[This is the Foreword to Surviving the Game Industry: A Wasteland Guide, a collected edition of my columns for Game Developer magazine from 2008-2013.]
I didn’t ask to be Matthew Wasteland—well, not exactly. When I first started writing the Game Developer magazine columns that became this book, I asked the magazine’s editor, Brandon Sheffield, if I could be credited as something like “Matthew from Magical Wasteland.” I believe I was thinking I could promote myself that way, since that was the time when everyone had their own blog and was plugging it. Looking back now, I can see it was a ridiculous idea: it’s too long and clumsy, and it makes no sense if you didn’t know that my blog’s name was Magical Wasteland.
Instead, Brandon dubbed me Matthew Wasteland and named the column Arrested Development. Because I was writing anonymously at the time, he picked a clipart cartoon cowboy for my face for the column portrait. It gave my missives something of a bravura personality, as though I were a gunslinger who blows into town and lampoons everyone mercilessly.
And really, was there a lot to lampoon. I wrote the original columns from 2008 to 2013—five eventful years that saw the boom-and-bust cycle of Facebook games and motion controls, the growth and solidification of the indie scene, and the saddening consolidations in the Japanese industry. During this period I mostly worked in the bowels of the business on large-scale games. Which is to say that I crunched a lot. I also had a brief stint where I tried to go indie; I spent several months working on my own projects and pitching airy, artsy, commercially unfriendly ideas to any publisher who would listen to me. Unsurprisingly, that approach didn’t yield much in the way of results, so I returned to gainful employment at more large studios. I had moved to working with educational and scientific discovery games by the time the magazine was closed in 2013.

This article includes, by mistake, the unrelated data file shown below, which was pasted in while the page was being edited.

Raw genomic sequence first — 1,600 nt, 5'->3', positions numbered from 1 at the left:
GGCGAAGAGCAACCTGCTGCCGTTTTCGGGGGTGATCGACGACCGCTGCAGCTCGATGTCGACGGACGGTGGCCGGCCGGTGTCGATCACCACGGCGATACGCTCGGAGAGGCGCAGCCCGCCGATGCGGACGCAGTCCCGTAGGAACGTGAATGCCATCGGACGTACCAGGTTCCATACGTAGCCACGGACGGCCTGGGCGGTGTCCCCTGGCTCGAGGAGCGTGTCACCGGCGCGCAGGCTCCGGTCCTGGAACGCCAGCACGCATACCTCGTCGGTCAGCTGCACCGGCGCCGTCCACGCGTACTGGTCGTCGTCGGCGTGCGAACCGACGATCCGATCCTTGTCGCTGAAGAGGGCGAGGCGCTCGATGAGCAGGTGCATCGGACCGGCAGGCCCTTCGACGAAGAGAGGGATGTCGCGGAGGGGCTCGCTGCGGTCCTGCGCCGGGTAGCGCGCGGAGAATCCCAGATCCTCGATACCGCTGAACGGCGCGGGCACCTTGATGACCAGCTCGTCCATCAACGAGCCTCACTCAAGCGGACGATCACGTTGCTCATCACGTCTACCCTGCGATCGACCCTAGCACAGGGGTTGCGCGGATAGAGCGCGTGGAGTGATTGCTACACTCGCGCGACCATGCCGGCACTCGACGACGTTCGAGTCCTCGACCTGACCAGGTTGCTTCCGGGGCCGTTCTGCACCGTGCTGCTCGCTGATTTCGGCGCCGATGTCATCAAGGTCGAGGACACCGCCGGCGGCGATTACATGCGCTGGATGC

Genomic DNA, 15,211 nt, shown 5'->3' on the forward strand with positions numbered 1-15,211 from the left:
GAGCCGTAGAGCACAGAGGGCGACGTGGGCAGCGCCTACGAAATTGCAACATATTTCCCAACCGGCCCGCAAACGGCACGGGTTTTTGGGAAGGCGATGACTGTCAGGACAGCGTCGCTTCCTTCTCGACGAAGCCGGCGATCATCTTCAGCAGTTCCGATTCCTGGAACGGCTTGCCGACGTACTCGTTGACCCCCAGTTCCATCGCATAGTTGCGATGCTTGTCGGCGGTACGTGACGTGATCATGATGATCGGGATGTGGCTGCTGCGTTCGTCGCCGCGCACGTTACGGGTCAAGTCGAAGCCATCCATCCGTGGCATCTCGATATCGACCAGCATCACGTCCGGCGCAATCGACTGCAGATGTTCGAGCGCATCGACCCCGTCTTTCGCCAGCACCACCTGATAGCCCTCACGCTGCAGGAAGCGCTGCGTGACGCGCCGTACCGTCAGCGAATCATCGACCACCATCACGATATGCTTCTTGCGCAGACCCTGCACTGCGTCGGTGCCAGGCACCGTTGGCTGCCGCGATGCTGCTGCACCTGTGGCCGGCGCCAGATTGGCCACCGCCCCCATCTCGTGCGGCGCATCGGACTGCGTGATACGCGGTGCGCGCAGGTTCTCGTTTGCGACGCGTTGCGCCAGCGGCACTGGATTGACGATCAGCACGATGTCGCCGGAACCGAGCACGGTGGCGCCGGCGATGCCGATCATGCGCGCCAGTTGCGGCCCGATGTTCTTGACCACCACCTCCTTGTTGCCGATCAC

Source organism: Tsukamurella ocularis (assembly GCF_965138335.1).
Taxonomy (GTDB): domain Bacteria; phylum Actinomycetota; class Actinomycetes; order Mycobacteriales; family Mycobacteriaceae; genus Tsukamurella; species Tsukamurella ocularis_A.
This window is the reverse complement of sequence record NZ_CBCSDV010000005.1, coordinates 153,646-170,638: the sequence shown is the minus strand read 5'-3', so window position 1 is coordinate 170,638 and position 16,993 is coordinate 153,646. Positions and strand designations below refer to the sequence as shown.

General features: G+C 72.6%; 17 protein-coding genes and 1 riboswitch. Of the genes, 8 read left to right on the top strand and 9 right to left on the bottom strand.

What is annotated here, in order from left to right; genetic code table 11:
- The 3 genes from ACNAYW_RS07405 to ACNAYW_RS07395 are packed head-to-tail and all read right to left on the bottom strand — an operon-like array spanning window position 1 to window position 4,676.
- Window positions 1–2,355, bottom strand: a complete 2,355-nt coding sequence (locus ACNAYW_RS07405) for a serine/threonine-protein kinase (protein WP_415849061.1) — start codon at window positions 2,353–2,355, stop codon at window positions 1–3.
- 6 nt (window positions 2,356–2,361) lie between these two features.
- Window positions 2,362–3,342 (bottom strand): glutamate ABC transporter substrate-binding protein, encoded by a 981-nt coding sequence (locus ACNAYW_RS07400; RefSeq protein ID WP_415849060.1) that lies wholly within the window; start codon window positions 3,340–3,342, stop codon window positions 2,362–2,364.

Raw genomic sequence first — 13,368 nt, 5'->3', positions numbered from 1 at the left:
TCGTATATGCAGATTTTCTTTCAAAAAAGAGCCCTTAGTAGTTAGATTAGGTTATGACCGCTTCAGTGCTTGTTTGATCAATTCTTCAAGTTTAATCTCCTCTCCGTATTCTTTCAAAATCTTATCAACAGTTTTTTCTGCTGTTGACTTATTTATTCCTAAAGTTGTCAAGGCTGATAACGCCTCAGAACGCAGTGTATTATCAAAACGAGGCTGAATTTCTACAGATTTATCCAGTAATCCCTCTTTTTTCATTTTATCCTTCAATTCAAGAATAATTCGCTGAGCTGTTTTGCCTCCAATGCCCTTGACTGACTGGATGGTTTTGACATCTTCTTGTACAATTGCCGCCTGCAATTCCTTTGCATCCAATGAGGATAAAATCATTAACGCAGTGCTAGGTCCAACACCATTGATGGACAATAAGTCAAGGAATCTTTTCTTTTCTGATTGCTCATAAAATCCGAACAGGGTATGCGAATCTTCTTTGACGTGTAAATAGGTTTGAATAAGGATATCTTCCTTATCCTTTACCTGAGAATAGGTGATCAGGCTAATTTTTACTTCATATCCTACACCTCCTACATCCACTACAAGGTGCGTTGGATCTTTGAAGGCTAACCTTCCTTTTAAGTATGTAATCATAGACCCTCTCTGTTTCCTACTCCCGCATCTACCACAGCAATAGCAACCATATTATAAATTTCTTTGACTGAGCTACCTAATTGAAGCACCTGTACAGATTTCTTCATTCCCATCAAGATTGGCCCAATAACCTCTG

Over time, my anonymity, which I’d initially taken very seriously due to a fear of getting in trouble with my bosses, began to erode. The video game business is a small world and my friends knew who I was; it was only a matter of time before my friends’ friends knew who I was, and so on. Besides, it was fun to be able to tell people I was the guy with the back-page column in Game Developer magazine.
That, of course, made things awkward at the office sometimes. People would tell me (good-naturedly, most of the time) that they’d seen themselves in buffoonish caricature form in one of the columns. And I would have to assure them the columns were entirely fictional and generalized from multiple experiences and not meant to indict anyone in particular.
That’s, well, mostly true. Today, I can admit that perhaps one or two columns were the direct result of my feelings of animosity toward a specific person for a specific reason. But it’s not you, I promise! You’re one of the cool ones. You’re reading this book, after all.